Easter and the Jesus Seminar
Listen to Art Mampel read this article (MP3).
Saint Paul wrote, “For we hope for what we do not see.” In Saint-Exupéry’s book, The Little Prince, the Fox tells the Little Prince his secret. Said the Fox, “What is essential is hidden from the eye.” “We hope for what we do not see,” wrote the Apostle. It would seem we no longer honor the hiddenness of things. We insist on explaining everything away. We want all of our mysteries solved. We want the ‘curious’ understood. We are afraid of metaphors. Our language is becoming exact and precise. We want everything to sound ‘intelligent’ and ‘real.’
A metaphor was described by the poet, Robert Frost as “saying one thing in terms of another.” Poet and author, Kathleen Norris, said in one of her lectures to a gathering of clergy and church people, “If you’re looking for a belief in the power of words to change things, to come alive and make a path for you to walk on, you’re better off with poets these days than with Christians.” Norris feels that there is today a conscious effort to murder the metaphor and to remove from our scriptures and hymnals all traces of its poetic strength, by making the words sound more reasonable and less metaphoric. But what we are really doing, said Kathleen Norris, “is to attempt to live in our heads and not in the natural world.” Strip this away and there is nothing but Ezekiel’s valley of dry bones. “Consider the lilies is the only commandment I ever obeyed” wrote Emily Dickinson to her cousin.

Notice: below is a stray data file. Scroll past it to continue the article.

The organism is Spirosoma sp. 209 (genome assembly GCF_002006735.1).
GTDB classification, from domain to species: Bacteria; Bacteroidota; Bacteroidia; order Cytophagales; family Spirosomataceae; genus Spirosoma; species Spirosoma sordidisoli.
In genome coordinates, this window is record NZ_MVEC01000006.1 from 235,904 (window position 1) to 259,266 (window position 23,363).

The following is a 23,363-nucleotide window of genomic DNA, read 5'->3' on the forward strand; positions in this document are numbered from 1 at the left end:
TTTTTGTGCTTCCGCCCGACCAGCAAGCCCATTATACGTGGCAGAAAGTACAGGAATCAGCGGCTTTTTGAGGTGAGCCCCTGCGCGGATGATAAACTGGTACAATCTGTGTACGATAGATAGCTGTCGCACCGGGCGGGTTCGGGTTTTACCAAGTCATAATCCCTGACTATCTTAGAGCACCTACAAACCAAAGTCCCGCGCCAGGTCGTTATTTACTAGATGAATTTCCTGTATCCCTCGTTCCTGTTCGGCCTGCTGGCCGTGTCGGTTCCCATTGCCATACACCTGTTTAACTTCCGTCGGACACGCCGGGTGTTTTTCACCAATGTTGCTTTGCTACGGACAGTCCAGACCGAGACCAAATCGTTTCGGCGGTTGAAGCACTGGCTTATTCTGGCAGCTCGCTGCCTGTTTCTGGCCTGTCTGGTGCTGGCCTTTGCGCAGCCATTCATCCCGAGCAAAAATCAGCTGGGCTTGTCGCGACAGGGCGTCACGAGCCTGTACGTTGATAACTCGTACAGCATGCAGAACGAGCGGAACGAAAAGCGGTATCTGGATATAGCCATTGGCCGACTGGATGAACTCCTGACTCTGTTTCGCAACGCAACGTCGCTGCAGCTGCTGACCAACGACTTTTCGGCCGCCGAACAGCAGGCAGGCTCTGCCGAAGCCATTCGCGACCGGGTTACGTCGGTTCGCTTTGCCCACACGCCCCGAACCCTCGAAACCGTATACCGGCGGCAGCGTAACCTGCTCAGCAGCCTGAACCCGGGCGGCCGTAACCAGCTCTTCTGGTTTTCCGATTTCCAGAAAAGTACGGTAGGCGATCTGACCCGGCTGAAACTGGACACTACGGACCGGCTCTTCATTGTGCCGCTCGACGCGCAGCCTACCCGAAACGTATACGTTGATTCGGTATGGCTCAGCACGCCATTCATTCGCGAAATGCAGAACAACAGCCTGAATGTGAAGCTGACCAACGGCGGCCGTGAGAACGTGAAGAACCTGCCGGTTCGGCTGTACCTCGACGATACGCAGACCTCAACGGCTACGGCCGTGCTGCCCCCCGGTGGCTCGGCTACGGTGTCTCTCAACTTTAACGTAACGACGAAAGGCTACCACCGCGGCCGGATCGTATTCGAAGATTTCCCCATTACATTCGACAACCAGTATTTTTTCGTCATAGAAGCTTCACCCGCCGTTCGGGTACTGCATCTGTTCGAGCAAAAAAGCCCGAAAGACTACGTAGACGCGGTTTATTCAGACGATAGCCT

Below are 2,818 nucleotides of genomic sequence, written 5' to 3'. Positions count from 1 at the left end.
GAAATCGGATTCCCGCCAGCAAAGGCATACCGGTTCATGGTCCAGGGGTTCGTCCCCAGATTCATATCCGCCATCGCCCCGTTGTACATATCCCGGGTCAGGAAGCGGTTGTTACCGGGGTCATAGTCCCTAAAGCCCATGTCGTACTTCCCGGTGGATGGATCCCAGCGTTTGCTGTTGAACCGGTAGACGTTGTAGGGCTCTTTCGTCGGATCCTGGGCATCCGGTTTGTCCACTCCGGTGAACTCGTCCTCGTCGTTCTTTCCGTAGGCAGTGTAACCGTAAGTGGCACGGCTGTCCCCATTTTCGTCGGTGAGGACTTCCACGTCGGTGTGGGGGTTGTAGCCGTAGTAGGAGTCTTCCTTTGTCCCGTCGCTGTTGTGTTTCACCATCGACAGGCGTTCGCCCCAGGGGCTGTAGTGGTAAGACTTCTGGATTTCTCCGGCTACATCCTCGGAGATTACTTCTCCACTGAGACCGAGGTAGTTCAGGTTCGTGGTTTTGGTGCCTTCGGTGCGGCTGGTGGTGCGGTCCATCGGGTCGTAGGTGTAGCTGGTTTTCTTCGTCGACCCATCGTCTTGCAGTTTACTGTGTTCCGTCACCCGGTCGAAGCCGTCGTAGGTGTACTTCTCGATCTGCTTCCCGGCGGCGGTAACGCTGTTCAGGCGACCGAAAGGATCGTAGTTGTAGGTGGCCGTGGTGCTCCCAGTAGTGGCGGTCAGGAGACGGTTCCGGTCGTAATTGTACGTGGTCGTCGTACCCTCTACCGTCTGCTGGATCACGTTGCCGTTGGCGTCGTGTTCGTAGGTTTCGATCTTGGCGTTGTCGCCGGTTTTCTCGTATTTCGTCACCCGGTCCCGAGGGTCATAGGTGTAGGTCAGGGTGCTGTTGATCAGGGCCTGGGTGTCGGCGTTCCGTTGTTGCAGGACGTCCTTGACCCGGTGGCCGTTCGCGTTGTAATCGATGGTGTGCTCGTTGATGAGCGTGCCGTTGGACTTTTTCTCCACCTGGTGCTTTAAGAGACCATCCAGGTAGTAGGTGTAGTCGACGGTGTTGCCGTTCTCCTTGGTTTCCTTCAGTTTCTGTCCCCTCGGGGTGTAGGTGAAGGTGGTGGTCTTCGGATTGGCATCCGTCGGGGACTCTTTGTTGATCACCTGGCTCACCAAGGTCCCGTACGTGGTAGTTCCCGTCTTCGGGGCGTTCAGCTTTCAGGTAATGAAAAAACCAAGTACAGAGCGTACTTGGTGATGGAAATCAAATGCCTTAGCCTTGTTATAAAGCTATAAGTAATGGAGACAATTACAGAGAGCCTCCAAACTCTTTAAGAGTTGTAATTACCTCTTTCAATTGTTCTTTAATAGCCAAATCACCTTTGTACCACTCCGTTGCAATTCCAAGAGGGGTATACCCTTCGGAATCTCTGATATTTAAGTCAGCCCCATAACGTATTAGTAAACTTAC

When language lacks the power of metaphor, it is too direct, too shallow, too narrow. Its focus makes the audience go away saying, “Well, yes, I can see that, that makes perfect sense.” When instead we should go away saying, “I wonder what that means for me?” Metaphors and stories make us wonder. They personalize and examine everything. Metaphors and poetry make us work. They make us reflect and consider. They make us ponder.
There is a wonderful line in the Hebrew Scriptures that says, “The secret things belong to God.” There are some mysteries and secrets in life that are unsolvable. They are not meant to be solved. For example, the subject of love defies all efforts to define it. Love is unsolvable! So is Grace! So is God! And so is God’s Spirit! There are some secrets in life that belong to God alone! Not every mystery can be validated. During a question and answer period at the Berkley Congregational Church, I asked one of the founders of the “Jesus Seminar” movement, John Dominic Crossan, if their conclusion about the resurrection may have been differently influenced if the poet, T.S. Eliot, had sat with them in their discussions? He said, “I don’t know.” During that time I composed a little poem about that experience.
Easter and the Jesus Seminar
Why does it haunt us so?
What power it carries
this spooky doctrine
of the missing Rabbi.
The Investigators are careful, precise.
They weigh the facts of history
awaiting a tally.
The ancient texts,
the impartial reporting
ponderous and numerous facts
do not dress out nicely.
Logic polls this gathering of scholars
and concludes that Mystery,
will not surrender to the measure
of critical thought
We sacrifice mystery and a sense of wonder if language is only accurate and logical, but lacks metaphor and poetry. Thomas Moore wrote in a recent book, “We want proof before we believe anything, but an enchanted person believes first and then over time is surprised when the intelligence in that belief is revealed. There is no call for proof, which is merely an expression of the anxiety of our times.”